Coffee brewed from powder is still my cup of tea
Last updated at 14:53, Monday, 30 January 2012
WHY is it so difficult to buy coffee powder these days?
Mrs Hextol and I like our coffee frothy; whipping up a brew with a head like a pint of Boddingtons is one of the few manual skills I possess.
Yet to achieve this pinnacle of caffeine perfection, one requires coffee powder, rather than granules.
Spoon a teaspoon and a bit of powder into the cup, add three-quarters of an inch of milk and leave to stand while the kettle boils.
As soon as it clicks off, raise the kettle to head height and pour from about three feet above the cup.
After a bit of practice, you will hit the cup most of the time and any spillage is easily mopped up.
The result is as fine a cup of coffee as you will find anywhere.
Yet try the same technique with coffee granules, and the resulting brew looks like something dredged from the depths of the Ganges at monsoon time.
The world has gone granule mad. Everything from coffee to gravy browning now comes in those crusty little nuggets.
There used to be a host of firms selling both powder and granules, but the powder has gradually blown away from the supermarket shelves.
There seems to be only one powder purveyor left and its offering has shrunk to a small jar, which sells for as much as a big one.
The coffee snobs sneer over their skinny mock turtle expressed milk smoothies (is that right?) that coffee powder comprises only the inferior sweepings from the warehouse floor.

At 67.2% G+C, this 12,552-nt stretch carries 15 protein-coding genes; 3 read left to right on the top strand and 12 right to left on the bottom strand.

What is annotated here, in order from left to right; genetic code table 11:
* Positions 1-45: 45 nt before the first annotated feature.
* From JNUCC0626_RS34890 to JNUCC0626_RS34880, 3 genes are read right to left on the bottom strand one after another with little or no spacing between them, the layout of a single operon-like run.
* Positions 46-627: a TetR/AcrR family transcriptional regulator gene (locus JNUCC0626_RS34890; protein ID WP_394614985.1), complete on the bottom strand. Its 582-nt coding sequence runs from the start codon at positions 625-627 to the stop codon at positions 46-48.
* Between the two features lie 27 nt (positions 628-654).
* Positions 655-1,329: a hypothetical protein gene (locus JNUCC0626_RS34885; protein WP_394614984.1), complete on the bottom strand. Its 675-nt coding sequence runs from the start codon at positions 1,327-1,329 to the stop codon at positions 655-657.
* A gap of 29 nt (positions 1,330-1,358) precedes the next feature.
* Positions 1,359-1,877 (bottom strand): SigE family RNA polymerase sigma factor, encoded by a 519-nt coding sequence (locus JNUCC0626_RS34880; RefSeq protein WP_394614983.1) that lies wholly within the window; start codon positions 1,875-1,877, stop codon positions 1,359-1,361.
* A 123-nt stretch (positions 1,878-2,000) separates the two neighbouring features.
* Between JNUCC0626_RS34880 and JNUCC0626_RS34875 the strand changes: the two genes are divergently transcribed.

Be that as it may, it’s what I like, and sincerely hope that one day coffee powder will rise again.
I grew up in the 1950s when all coffee came in powder form, in vacuum-sealed tins about two inches high.
You could only get the lid off with the handle of a spoon and then you had to pop the air-tight seal to the coffee itself with a knife.
I have to confess I didn’t think much of my first taste of coffee.
Because it was brown and powdery, I thought it would taste something like cocoa, so licked my finger, stuck it in the tin and took a hearty lick
Even though it was heavily advertised on television as America’s Favorite Cawfee (“Flavor, Flavor – ra ra ra”) I found it perfectly vile.
It seemed to coat the roof of my mouth for days afterwards, and why anyone would want to drink it was completely beyond me.
I think the coffee had been acquired by my father, who made a big thing about quaffing this exotic brew for a week or so, before reverting to his usual sergeant major’s tea.
He did have a coffee renaissance when he was made redundant and lavished his vast pay-off of a couple of hundred quid on all manner of useless household appliances – like a sandwich maker and a coffee percolator.
He used to percolate coffee all day long, dragging perfect strangers in off the street to sample the delights of the Blue Mountains of Jamaica or wherever.
Then he graduated to making home-brewed wine and beer and the percolator was condemned to the back of the kitchen cupboard, never to be seen again.
His devotion to tea remained though – tea wine was his speciality.
Tea only came in quarters, not tea bag form, but it made no difference to me, because I have always hated it.
However, I did develop a fondness for PG Tips, purely on the grounds that each quarter of tea also contained a picture card.
These featured flowers, birds, trees and animals of Britain, and it was from them I gleaned much of my knowledge of flora and fauna.
We didn’t drink enough tea in our house to quench my thirst for knowledge, so my sister and I would go to the posh houses at the end of the estate and knock on doors.
Imagine the shock of mill owners’ wives at being confronted by two scruffy urchins demanding: “Er, ’scuse me, but what sort of tea d’yer drink?”
Our early market research proved remarkably fruitful – we would often be given dozens of the cards at a time.
We would use flour paste to glue pictures of red breasted mergansers, shelducks and great crested grebes into purloined school exercise books – we couldn’t afford the sixpence for an official collector’s albums – which I’m told now change hands for up to £100 each!
First published at 09:11, Monday, 30 January 2012
Published by http://www.hexhamcourant.co.uk
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